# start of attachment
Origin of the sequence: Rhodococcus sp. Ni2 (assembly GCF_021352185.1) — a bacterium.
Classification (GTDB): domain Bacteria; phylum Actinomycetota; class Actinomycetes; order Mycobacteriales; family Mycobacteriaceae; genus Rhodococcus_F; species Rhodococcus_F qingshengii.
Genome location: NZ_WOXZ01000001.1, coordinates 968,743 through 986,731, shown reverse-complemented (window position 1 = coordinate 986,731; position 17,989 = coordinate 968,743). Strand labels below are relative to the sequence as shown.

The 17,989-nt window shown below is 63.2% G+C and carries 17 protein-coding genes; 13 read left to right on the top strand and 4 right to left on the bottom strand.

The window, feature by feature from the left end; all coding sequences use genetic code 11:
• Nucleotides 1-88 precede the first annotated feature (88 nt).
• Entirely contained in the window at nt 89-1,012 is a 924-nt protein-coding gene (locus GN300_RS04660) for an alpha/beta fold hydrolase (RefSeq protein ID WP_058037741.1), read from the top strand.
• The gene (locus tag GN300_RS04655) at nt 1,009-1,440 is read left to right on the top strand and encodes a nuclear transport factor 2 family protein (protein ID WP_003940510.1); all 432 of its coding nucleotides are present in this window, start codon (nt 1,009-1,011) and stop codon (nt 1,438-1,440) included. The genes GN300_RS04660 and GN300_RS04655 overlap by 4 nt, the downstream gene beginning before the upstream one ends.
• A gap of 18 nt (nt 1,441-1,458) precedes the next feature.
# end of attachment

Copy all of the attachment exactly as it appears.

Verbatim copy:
Origin of the sequence: Rhodococcus sp. Ni2 (assembly GCF_021352185.1) — a bacterium.
Classification (GTDB): domain Bacteria; phylum Actinomycetota; class Actinomycetes; order Mycobacteriales; family Mycobacteriaceae; genus Rhodococcus_F; species Rhodococcus_F qingshengii.
Genome location: NZ_WOXZ01000001.1, coordinates 968,743 through 986,731, shown reverse-complemented (window position 1 = coordinate 986,731; position 17,989 = coordinate 968,743). Strand labels below are relative to the sequence as shown.

The 17,989-nt window shown below is 63.2% G+C and carries 17 protein-coding genes; 13 read left to right on the top strand and 4 right to left on the bottom strand.

The window, feature by feature from the left end; all coding sequences use genetic code 11:
• Nucleotides 1-88 precede the first annotated feature (88 nt).
• Entirely contained in the window at nt 89-1,012 is a 924-nt protein-coding gene (locus GN300_RS04660) for an alpha/beta fold hydrolase (RefSeq protein ID WP_058037741.1), read from the top strand.
• The gene (locus tag GN300_RS04655) at nt 1,009-1,440 is read left to right on the top strand and encodes a nuclear transport factor 2 family protein (protein ID WP_003940510.1); all 432 of its coding nucleotides are present in this window, start codon (nt 1,009-1,011) and stop codon (nt 1,438-1,440) included. The genes GN300_RS04660 and GN300_RS04655 overlap by 4 nt, the downstream gene beginning before the upstream one ends.
• A gap of 18 nt (nt 1,441-1,458) precedes the next feature.